Guest blogger, Catherine Kirkwood
People ask me about the inspiration for the characters in my first novel, Cut Away. I explain: it began with questions about an important idea, a fascination with the expansive opportunities to physically become, on the outside, what we experience ourselves to be on the inside. Were there profound differences between the acts of reconstructing the body in order to look twenty years younger and that of transforming a body born male into one that is female? My questions were about identity, what it is and whether it can be changed by altering the body; and if so, at what cost? These important questions conjured up the characters in my novel: a transgendered woman, a plastic surgeon, a mother and missing daughter. But an idea doesn’t tell a story.
If I sit down, shut up, and listen, these characters begin to tell their story. When I am writing I am simultaneously living inside my characters’ lives and allowing them to inhabit me. I begin to have the sense that it’s not just me waiting for them; they are waiting for me, to see if I will make the space—inside myself and on the page—that they can inhabit. If I am listening, sometimes one of them surprises me: does or says something unexpected. I trust this moment, write it down, because I know deep down it is exactly right, even though I don’t know why. If I construct the story with careful respect for these moments, they begin to happen more often. But if I stop listening, become overzealous, and force the writing toward my own, predetermined aims, these moments become less frequent; the writing goes lifeless or stalls completely.
On the surface, the characters I write are very different from me: a transgendered woman lives on the edge of the Salton Sea, a plastic surgeon wonders if she’s still at the top of her game, and a mother is torn mad by the disappearance of a teenage daughter she stole at birth and raised as her own. Sometimes this presents serious dilemmas. How can I presume to speak the experience of those so different from me? This seems especially true in writing the experience of someone who belongs to a group so marginalized, so silenced, that those who might tell their true stories are seldom given forum to speak. What right do I, a non-transgendered woman, have to tell Alexandra’s story? Yet when I began to let Alexandra inhabit me, listening carefully to her voice and respecting what she said, she became so essential to my process of writing Cut Away, it became impossible to tell the story without her. Ultimately it became her story. And in the process of writing it, of tangling myself in the quandaries of identity, I found I walked a tightrope between being true to my writing—true to the character Alexandra—and respectful of the context of pervasive silence into which her presence speaks. Betraying one truth would so easily, so completely, betray the other.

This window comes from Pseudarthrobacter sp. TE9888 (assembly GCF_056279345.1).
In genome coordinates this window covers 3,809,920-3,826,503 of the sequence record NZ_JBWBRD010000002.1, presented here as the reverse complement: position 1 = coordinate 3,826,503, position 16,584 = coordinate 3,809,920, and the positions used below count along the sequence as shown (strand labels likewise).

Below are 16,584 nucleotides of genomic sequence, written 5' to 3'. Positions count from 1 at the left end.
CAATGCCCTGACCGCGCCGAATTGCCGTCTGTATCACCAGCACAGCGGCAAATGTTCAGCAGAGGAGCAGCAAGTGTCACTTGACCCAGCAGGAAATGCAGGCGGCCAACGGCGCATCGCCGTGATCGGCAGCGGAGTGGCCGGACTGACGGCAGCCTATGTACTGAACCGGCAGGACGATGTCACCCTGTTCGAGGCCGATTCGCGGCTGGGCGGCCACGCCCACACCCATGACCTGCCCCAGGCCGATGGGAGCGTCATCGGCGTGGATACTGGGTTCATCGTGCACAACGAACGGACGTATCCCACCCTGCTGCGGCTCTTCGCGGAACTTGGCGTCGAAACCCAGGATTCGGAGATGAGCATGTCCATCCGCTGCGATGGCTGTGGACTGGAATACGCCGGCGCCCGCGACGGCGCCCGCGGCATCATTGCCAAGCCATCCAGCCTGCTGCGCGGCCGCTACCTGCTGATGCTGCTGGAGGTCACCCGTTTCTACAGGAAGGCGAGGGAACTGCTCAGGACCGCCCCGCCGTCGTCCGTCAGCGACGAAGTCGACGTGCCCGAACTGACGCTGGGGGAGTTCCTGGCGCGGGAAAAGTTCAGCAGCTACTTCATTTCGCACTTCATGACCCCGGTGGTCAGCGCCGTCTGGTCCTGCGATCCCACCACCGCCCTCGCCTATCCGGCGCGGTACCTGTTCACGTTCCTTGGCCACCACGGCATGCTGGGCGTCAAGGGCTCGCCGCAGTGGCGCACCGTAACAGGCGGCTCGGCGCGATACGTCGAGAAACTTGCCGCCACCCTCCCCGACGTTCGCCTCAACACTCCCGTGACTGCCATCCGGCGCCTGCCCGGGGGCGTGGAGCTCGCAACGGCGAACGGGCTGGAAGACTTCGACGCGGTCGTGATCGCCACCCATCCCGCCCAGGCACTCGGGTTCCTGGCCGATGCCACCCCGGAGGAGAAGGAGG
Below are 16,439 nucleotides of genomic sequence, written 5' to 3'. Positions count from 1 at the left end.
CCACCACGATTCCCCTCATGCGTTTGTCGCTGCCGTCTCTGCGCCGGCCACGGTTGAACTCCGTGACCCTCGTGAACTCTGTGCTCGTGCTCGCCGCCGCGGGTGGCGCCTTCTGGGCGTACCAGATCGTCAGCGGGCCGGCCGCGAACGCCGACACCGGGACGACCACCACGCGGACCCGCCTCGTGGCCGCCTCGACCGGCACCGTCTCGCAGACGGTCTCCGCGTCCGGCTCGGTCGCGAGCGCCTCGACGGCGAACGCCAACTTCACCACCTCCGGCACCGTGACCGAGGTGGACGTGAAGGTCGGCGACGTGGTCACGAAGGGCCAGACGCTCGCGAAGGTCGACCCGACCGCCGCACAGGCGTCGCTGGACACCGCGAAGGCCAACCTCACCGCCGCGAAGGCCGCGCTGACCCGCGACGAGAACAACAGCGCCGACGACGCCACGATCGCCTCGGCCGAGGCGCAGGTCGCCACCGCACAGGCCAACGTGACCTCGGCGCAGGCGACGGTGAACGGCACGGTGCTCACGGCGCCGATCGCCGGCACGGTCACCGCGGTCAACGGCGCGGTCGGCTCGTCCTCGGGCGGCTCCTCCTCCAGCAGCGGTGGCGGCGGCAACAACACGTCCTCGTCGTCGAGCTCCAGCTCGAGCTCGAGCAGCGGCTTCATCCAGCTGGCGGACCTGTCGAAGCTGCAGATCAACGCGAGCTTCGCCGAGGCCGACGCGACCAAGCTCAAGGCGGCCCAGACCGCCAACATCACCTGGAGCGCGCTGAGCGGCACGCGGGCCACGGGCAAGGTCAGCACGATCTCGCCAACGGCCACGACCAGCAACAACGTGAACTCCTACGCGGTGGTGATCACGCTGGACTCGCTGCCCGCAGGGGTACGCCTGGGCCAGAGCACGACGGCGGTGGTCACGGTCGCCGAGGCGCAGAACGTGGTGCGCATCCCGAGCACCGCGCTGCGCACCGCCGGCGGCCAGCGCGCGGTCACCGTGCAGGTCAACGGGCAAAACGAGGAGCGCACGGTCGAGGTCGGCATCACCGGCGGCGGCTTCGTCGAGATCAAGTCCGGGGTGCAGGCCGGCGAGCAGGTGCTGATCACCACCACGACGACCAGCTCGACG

Walking this tightrope is a good definition for the process of writing fiction. When we write fiction not only do we imagine what it’s like to be someone else, we also step across a kind of no-man’s land—the space that normally separates us from others and delimits who we think we are—into the lives of our imagined characters. Our fictional characters are imagined, first by the writer and then by the reader. They are not ‘real’ in the same way that people described in non-fiction are. There is no a boundary of self we bump up against. They are more permeable, more open to inhabitation. When we listen to them, inhabit them and allow them to inhabit us, they teach us something very important. How often in a lifetime do we get to walk this yawning gap? Dreams. Birth. Death. And I believe, fiction.
Catherine Kirkwood holds an MFA from Goddard College, a PhD in Women’s Studies from the University of York, England, and a BS in psychobiology. Her work has appeared in fiction anthologies and her acclaimed feminist work, Leaving Abusive Partners, has been translated and sold internationally. Cut Away is her first novel (Arktoi Books 2010). Visit Catherine at CatherineKirkwood.net
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